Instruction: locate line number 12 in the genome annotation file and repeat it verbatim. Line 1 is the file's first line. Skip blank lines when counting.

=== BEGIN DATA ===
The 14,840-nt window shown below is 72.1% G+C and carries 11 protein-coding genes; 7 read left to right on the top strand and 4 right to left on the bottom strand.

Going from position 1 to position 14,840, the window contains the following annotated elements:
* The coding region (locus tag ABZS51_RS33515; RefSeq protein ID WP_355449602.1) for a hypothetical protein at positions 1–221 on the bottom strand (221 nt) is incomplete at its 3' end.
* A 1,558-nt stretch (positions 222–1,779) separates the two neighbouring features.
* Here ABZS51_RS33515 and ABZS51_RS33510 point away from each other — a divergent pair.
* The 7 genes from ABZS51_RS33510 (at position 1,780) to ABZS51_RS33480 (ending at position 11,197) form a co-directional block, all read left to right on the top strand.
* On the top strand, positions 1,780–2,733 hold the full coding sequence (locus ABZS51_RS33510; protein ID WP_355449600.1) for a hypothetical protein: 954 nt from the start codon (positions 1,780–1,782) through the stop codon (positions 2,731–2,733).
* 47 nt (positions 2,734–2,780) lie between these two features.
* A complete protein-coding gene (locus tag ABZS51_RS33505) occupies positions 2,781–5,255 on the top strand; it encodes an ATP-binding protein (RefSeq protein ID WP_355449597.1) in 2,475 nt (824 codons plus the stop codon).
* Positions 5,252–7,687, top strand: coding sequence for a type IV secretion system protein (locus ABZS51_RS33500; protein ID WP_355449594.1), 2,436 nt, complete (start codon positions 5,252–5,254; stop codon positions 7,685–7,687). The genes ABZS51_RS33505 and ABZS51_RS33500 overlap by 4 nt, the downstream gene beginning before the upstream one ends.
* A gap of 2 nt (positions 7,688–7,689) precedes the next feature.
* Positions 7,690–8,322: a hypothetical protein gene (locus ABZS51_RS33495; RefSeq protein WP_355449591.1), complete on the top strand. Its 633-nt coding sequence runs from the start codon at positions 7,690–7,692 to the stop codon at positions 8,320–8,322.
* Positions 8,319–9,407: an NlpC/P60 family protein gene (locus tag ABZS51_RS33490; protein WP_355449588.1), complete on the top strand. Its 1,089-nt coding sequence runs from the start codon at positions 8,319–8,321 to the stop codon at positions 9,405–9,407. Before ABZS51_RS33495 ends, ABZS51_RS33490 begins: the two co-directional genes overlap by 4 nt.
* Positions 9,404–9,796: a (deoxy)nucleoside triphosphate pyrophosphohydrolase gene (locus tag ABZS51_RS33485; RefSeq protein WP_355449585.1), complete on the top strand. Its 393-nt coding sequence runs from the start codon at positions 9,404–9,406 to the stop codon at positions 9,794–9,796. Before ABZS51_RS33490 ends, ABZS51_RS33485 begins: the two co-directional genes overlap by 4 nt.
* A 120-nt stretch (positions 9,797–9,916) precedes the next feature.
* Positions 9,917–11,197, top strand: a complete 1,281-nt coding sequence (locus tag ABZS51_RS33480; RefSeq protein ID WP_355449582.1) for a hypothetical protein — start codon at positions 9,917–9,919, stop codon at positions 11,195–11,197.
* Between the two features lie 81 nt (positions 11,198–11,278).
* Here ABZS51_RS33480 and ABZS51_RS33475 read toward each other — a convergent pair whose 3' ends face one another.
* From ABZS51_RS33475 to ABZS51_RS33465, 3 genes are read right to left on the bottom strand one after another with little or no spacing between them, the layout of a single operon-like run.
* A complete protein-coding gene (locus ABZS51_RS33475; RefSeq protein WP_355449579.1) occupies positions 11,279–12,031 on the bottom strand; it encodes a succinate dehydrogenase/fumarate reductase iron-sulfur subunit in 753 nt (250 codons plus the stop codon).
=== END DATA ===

* Positions 7,690–8,322: a hypothetical protein gene (locus ABZS51_RS33495; RefSeq protein WP_355449591.1), complete on the top strand. Its 633-nt coding sequence runs from the start codon at positions 7,690–7,692 to the stop codon at positions 8,320–8,322.